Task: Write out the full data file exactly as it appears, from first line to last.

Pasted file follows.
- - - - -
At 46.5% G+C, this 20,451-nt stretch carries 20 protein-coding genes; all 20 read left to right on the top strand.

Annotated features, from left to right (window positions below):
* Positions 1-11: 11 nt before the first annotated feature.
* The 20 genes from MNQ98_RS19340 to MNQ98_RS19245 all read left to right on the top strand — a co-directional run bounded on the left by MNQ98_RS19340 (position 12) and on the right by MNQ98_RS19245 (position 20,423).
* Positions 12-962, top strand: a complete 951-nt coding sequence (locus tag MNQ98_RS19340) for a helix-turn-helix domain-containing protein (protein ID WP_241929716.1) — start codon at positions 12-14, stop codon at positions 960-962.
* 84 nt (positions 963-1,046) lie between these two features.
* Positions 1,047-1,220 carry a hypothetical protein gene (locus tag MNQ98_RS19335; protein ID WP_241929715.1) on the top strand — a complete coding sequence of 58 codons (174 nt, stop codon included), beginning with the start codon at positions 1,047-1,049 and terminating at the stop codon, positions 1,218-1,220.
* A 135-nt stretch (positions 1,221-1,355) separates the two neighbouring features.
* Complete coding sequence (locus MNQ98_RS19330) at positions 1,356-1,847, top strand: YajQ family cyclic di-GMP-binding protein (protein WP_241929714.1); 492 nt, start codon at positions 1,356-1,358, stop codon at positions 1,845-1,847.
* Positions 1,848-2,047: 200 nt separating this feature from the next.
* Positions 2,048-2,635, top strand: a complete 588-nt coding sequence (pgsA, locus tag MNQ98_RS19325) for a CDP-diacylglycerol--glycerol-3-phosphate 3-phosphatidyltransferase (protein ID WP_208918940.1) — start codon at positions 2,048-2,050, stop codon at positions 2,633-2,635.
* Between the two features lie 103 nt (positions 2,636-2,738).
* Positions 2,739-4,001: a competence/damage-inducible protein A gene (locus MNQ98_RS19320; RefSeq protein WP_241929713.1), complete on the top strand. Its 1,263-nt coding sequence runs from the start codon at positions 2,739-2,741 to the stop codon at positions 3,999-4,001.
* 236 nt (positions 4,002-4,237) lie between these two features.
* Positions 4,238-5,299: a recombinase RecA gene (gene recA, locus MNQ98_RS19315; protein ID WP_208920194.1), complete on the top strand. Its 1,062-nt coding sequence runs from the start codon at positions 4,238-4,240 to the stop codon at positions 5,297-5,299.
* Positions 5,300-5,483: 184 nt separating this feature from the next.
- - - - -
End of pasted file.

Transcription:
At 46.5% G+C, this 20,451-nt stretch carries 20 protein-coding genes; all 20 read left to right on the top strand.

Annotated features, from left to right (window positions below):
* Positions 1-11: 11 nt before the first annotated feature.
* The 20 genes from MNQ98_RS19340 to MNQ98_RS19245 all read left to right on the top strand — a co-directional run bounded on the left by MNQ98_RS19340 (position 12) and on the right by MNQ98_RS19245 (position 20,423).
* Positions 12-962, top strand: a complete 951-nt coding sequence (locus tag MNQ98_RS19340) for a helix-turn-helix domain-containing protein (protein ID WP_241929716.1) — start codon at positions 12-14, stop codon at positions 960-962.
* 84 nt (positions 963-1,046) lie between these two features.
* Positions 1,047-1,220 carry a hypothetical protein gene (locus tag MNQ98_RS19335; protein ID WP_241929715.1) on the top strand — a complete coding sequence of 58 codons (174 nt, stop codon included), beginning with the start codon at positions 1,047-1,049 and terminating at the stop codon, positions 1,218-1,220.
* A 135-nt stretch (positions 1,221-1,355) separates the two neighbouring features.
* Complete coding sequence (locus MNQ98_RS19330) at positions 1,356-1,847, top strand: YajQ family cyclic di-GMP-binding protein (protein WP_241929714.1); 492 nt, start codon at positions 1,356-1,358, stop codon at positions 1,845-1,847.
* Positions 1,848-2,047: 200 nt separating this feature from the next.
* Positions 2,048-2,635, top strand: a complete 588-nt coding sequence (pgsA, locus tag MNQ98_RS19325) for a CDP-diacylglycerol--glycerol-3-phosphate 3-phosphatidyltransferase (protein ID WP_208918940.1) — start codon at positions 2,048-2,050, stop codon at positions 2,633-2,635.
* Between the two features lie 103 nt (positions 2,636-2,738).
* Positions 2,739-4,001: a competence/damage-inducible protein A gene (locus MNQ98_RS19320; RefSeq protein WP_241929713.1), complete on the top strand. Its 1,263-nt coding sequence runs from the start codon at positions 2,739-2,741 to the stop codon at positions 3,999-4,001.
* 236 nt (positions 4,002-4,237) lie between these two features.
* Positions 4,238-5,299: a recombinase RecA gene (gene recA, locus MNQ98_RS19315; protein ID WP_208920194.1), complete on the top strand. Its 1,062-nt coding sequence runs from the start codon at positions 4,238-4,240 to the stop codon at positions 5,297-5,299.
* Positions 5,300-5,483: 184 nt separating this feature from the next.